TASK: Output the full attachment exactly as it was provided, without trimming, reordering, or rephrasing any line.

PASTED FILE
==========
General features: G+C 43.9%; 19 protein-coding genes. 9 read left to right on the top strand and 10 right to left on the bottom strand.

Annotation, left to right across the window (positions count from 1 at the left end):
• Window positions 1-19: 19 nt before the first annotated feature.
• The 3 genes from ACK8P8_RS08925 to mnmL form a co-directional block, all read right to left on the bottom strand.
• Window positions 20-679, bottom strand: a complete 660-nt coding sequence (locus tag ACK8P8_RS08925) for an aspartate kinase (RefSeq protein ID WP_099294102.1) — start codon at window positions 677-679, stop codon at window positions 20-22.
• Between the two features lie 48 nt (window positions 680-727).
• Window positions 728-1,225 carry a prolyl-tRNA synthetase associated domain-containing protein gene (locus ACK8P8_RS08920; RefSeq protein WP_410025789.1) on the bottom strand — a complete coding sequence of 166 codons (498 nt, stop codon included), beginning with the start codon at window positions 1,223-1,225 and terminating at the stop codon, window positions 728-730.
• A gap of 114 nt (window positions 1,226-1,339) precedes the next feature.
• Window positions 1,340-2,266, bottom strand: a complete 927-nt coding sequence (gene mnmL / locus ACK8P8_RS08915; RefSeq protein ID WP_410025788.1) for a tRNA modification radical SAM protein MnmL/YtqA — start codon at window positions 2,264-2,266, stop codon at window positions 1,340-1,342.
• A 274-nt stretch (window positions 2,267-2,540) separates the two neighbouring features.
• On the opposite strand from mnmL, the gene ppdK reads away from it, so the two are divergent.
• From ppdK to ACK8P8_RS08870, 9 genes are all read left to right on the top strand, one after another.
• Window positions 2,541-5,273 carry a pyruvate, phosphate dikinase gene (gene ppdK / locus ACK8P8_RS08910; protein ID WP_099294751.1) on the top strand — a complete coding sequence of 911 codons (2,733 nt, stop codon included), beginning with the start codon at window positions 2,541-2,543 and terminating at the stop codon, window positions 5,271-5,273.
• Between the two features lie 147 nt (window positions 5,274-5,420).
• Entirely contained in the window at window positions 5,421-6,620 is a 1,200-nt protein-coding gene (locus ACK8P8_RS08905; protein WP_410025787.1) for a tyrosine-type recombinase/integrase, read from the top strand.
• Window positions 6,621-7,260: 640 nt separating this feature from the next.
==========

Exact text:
General features: G+C 43.9%; 19 protein-coding genes. 9 read left to right on the top strand and 10 right to left on the bottom strand.

Annotation, left to right across the window (positions count from 1 at the left end):
• Window positions 1-19: 19 nt before the first annotated feature.
• The 3 genes from ACK8P8_RS08925 to mnmL form a co-directional block, all read right to left on the bottom strand.
• Window positions 20-679, bottom strand: a complete 660-nt coding sequence (locus tag ACK8P8_RS08925) for an aspartate kinase (RefSeq protein ID WP_099294102.1) — start codon at window positions 677-679, stop codon at window positions 20-22.
• Between the two features lie 48 nt (window positions 680-727).
• Window positions 728-1,225 carry a prolyl-tRNA synthetase associated domain-containing protein gene (locus ACK8P8_RS08920; RefSeq protein WP_410025789.1) on the bottom strand — a complete coding sequence of 166 codons (498 nt, stop codon included), beginning with the start codon at window positions 1,223-1,225 and terminating at the stop codon, window positions 728-730.
• A gap of 114 nt (window positions 1,226-1,339) precedes the next feature.
• Window positions 1,340-2,266, bottom strand: a complete 927-nt coding sequence (gene mnmL / locus ACK8P8_RS08915; RefSeq protein ID WP_410025788.1) for a tRNA modification radical SAM protein MnmL/YtqA — start codon at window positions 2,264-2,266, stop codon at window positions 1,340-1,342.
• A 274-nt stretch (window positions 2,267-2,540) separates the two neighbouring features.
• On the opposite strand from mnmL, the gene ppdK reads away from it, so the two are divergent.
• From ppdK to ACK8P8_RS08870, 9 genes are all read left to right on the top strand, one after another.
• Window positions 2,541-5,273 carry a pyruvate, phosphate dikinase gene (gene ppdK / locus ACK8P8_RS08910; protein ID WP_099294751.1) on the top strand — a complete coding sequence of 911 codons (2,733 nt, stop codon included), beginning with the start codon at window positions 2,541-2,543 and terminating at the stop codon, window positions 5,271-5,273.
• Between the two features lie 147 nt (window positions 5,274-5,420).
• Entirely contained in the window at window positions 5,421-6,620 is a 1,200-nt protein-coding gene (locus ACK8P8_RS08905; protein WP_410025787.1) for a tyrosine-type recombinase/integrase, read from the top strand.
• Window positions 6,621-7,260: 640 nt separating this feature from the next.